Although I have lived in America for many years now, I was born and raised in the UK. Among the things I miss from the old country is the food. For those of you who have never experienced the pleasure of a bacon butty, or a piping hot pasty, my heart goes out to you. Any discussion of British food would not be complete without a mention of that quintessential British dish, fish and chips, catfishwhich has to be accompanied by mushy peas. While I have not been able to find anywhere in America that faithfully replicates this delicacy, I have discovered another dish that I absolutely love; fried catfish. To my mind, the best catfish is found in the South, and two of my favorite restaurants are the Catfish Cabin, and Top O’ the River. Anyone in the vicinity of Anniston, Alabama is strongly encouraged to drive down State Highway 1, and enjoy the River Boat Special at Top O’ The River.

All of this neatly brings me to a former resident of Anniston who concluded that her family members had to be dead before she could claim their life insurance. Audrey Marie Hilley, along with her husband Frank, and two children, Carol and Mike seemed to be a happy middle-class faHilley_familymily.  However, despite the outward appearance there was a darker side to Audrey. Despite money coming in from Frank’s job, and her job as a secretary, Marie’s excessive spending habits, that exceeded their income, led to friction within the marriage. One afternoon, Frank Hilley arrived home early from work, expecting to find Audrey in the kitchen. Certainly, Marie was home, but not in the kitchen – she was in bed with her boss. This wasn’t Marie’s first infidelity, and had sought out several successful wealthy men who were willing to give her money. Although Marie stuck with Frank and his meager income, she was already planning on how to spend an upcoming windfall.

Marie had decided on a new strategy for cash flow; life insurance. In 1975 Frank became very ill. He couldn’t eat anything, and anything he tried to eat was quickly vomited back up. In conversations with his sisters, Frank mentioned that Marie had to learn how to give injections, since the doctor had prescribed medication that needed to be regularly injected. But far from treating his illness, Marie’s injections are slowly killing her husband, with arsenic from rat poison. Finally admitted to hospital complaining of nausea and abdominal tenderness, tests showed that Frank’s liver was on the verge of shutting down. In the early morning of 25th May, 1975, Frank was dead, and Marie waited in anticipation for the $31,140 life insurance policy payout.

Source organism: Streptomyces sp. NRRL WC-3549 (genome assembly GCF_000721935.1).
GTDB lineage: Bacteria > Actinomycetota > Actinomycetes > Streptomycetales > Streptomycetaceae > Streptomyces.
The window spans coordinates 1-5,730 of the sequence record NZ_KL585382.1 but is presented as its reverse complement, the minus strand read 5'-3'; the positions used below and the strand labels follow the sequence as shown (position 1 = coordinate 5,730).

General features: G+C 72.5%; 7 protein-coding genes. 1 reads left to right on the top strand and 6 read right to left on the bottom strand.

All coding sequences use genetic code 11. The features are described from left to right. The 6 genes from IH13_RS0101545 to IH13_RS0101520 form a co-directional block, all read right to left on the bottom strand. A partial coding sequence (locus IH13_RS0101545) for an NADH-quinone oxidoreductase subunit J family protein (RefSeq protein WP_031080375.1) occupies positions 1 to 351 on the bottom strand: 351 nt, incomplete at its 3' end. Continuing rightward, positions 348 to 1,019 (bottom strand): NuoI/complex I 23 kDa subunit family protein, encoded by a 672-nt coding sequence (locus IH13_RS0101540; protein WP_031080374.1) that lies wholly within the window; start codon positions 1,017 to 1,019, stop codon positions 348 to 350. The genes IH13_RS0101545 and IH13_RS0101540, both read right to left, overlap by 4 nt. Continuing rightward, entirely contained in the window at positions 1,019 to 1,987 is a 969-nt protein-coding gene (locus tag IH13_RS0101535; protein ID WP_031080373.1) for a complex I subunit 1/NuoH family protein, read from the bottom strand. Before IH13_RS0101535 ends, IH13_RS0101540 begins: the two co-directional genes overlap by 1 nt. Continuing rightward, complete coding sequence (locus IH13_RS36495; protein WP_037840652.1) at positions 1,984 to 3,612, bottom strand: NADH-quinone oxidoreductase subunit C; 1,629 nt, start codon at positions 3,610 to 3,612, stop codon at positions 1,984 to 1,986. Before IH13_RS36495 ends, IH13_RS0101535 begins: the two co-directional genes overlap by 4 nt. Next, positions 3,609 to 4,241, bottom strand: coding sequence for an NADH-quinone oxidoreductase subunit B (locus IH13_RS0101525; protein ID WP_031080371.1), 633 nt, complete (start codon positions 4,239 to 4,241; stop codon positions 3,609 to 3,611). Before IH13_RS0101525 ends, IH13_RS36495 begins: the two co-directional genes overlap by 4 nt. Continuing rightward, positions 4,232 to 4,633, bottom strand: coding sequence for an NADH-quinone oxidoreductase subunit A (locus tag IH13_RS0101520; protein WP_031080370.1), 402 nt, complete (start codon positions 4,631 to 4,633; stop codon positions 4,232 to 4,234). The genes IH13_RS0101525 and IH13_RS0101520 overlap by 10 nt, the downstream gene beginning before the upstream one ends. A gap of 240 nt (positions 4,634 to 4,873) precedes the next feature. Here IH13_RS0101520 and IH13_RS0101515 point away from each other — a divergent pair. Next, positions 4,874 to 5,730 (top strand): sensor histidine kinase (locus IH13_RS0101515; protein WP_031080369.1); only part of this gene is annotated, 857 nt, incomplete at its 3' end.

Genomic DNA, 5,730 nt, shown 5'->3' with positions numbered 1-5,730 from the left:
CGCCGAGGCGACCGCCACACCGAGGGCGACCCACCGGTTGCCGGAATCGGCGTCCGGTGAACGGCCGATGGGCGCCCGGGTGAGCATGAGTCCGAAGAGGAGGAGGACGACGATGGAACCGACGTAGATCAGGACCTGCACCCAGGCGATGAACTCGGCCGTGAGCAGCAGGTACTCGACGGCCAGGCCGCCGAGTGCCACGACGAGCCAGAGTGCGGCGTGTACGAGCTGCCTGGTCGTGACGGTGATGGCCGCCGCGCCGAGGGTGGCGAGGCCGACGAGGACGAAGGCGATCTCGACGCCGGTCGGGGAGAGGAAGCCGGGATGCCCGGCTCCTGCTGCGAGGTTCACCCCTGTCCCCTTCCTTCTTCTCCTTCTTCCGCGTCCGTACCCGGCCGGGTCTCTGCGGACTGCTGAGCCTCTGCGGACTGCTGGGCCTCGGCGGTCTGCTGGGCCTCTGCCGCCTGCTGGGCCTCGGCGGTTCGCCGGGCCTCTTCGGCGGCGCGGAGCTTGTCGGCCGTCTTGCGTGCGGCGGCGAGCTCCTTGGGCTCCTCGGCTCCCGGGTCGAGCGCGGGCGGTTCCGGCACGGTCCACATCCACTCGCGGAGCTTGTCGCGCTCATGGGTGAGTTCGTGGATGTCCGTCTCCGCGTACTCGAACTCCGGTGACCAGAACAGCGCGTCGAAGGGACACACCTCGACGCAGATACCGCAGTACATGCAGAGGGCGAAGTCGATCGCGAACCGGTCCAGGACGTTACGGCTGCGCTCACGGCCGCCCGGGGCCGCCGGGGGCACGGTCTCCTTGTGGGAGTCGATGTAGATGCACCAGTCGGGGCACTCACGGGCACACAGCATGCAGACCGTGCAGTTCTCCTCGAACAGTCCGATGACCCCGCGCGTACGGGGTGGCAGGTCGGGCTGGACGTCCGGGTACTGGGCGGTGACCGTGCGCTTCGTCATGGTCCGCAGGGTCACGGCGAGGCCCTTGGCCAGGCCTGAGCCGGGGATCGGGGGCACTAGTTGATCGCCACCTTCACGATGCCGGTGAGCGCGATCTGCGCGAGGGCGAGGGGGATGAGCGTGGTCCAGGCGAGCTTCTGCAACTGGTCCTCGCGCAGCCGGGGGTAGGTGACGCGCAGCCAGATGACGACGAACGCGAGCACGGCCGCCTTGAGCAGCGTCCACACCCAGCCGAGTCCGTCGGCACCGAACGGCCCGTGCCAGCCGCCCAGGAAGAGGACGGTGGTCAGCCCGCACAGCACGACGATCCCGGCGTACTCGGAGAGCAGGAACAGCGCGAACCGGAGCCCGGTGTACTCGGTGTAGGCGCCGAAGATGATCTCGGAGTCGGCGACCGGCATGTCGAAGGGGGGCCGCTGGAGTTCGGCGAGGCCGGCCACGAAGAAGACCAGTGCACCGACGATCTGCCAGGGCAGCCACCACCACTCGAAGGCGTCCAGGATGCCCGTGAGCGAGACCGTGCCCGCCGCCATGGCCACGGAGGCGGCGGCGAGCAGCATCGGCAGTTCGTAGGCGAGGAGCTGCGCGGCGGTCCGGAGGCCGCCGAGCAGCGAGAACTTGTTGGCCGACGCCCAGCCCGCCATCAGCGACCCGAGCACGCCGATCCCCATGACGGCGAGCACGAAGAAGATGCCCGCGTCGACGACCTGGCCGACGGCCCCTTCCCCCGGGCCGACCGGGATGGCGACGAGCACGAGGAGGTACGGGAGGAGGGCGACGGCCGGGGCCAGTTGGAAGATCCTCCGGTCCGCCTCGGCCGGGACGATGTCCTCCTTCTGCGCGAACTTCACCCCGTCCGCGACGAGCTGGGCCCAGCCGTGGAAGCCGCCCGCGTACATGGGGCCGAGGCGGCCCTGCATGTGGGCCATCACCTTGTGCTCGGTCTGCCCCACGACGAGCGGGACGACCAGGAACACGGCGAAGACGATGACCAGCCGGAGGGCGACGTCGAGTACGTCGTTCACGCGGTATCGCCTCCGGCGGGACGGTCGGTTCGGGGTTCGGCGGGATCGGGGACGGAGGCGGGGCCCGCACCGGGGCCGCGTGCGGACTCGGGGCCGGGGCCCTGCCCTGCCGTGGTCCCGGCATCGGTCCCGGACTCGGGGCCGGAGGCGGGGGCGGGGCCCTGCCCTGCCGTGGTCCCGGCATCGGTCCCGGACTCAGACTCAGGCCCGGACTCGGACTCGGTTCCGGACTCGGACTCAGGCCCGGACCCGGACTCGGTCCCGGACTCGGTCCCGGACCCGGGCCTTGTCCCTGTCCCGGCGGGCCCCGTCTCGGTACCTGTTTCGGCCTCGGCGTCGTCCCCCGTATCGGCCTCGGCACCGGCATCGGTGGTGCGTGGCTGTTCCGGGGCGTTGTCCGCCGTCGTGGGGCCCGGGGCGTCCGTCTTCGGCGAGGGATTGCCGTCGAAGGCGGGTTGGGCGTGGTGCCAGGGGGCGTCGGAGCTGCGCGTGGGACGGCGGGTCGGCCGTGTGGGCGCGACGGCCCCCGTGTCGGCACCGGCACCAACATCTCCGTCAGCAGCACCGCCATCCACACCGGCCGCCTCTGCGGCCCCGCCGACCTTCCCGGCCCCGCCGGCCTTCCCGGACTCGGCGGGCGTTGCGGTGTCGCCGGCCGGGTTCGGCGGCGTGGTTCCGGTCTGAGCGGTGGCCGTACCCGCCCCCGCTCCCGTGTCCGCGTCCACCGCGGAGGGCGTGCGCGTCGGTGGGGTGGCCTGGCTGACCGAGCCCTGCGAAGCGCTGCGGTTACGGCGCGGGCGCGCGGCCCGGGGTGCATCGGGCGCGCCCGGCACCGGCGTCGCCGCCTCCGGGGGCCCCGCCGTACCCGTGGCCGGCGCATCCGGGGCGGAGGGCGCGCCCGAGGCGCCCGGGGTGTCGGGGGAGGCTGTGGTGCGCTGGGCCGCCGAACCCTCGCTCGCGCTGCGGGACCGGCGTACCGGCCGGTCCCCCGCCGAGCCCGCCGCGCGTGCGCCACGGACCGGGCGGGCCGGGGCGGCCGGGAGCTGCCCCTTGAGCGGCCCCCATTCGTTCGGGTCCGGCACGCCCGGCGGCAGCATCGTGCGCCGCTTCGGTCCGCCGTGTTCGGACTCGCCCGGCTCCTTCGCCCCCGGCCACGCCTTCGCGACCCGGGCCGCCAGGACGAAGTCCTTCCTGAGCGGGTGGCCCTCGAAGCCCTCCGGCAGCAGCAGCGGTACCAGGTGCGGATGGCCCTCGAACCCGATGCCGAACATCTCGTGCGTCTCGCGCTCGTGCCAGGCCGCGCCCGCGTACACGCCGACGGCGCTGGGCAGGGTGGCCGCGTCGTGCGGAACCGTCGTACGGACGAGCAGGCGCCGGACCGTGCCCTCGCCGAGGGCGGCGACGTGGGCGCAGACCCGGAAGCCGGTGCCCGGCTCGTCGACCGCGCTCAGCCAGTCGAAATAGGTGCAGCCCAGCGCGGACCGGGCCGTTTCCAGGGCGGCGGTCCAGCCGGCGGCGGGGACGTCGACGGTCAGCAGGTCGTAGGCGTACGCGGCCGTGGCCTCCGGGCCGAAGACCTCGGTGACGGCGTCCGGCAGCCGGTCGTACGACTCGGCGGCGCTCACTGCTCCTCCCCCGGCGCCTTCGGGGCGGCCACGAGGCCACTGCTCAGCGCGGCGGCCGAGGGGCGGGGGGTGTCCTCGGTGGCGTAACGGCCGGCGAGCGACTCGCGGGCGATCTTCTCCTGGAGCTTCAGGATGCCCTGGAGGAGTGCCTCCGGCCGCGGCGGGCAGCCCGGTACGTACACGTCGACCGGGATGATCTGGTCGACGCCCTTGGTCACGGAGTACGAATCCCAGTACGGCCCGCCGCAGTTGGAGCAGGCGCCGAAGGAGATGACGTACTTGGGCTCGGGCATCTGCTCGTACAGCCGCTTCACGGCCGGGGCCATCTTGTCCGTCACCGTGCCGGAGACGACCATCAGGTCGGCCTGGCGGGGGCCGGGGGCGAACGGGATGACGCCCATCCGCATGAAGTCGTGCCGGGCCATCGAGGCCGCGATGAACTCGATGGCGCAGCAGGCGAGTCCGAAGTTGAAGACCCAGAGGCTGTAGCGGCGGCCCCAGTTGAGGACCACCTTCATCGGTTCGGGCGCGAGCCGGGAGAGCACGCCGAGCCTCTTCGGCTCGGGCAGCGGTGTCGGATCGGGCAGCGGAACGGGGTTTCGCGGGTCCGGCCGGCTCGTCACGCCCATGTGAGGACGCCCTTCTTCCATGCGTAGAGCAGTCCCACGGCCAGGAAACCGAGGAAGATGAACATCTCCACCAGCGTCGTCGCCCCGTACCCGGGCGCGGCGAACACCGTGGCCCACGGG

Although a single large dose of arsenic will kill, it is also effective in many smaller doses, as the arsenic gradually accumulates in the body. In low doses, arsenic causes headaches, nausea and vomiting, with gradual paralysis of the limbs. Heart arrhythmias may also occur. Arsenic binds tightly to sulfur atoms in proteins, and when those proteins are involved in energy production within cells, the process becomes disrupted to the point cells run out of power. When enough cells run out of energy and die, it leads to organ failure, which is what happened to Frank’s liver. In chronic poisoning, arsenic starts to injure the nerves that stretch from the spinal cord to the muscles of the arms and legs. When these nerves are damaged, sensations of pain and burning can be felt in the hands and feet. The nerves are no longer able to control the limbs, and feelings of weakness and paralysis ensue.

Despite the $31,000 payout, Marie’s extravagant spending habits meant that the money quickly started to rub out. Marie needed another source of cash. Her daughter, Carol, is now in hospital with a mystery illness. The doctors are stumped, but Marie knew exactly what was wrong, and had convinced her daughter that the injections she was giving would soon make her well. Marie had insured Carol’s life, and now she wanted the money. An astute doctor noticed transverse white lines (known as Mees lines) in Carol’s fingernails, a clear sign of heavy metal poisoning, and likely arsenic. Now knowing what is causing Carol’s illness, constant medical attention saves her life. But to convict Marie, police need more evidence of poison. That evidence was found in her husband Frank’s exhumed body, where pathologists found over one hundred times the amount of arsenic that would be expected to be found. Marie might have murdered her whole family had she not been caught. She was charged with the murder of her husband, and attempted murder of her daughter. Marie received a life sentence for her husband’s murder, and 20 years for attempting to kill her daughter. In a final twist, Marie became a model prisoner, and was even allowed out of prison on several one-day passes. In February 1987, Marie was given a three-day pass, but never returned to prison. She was found crawling around in the woods surrounding Anniston. Marie died from hypothermia on 26th February, 1987.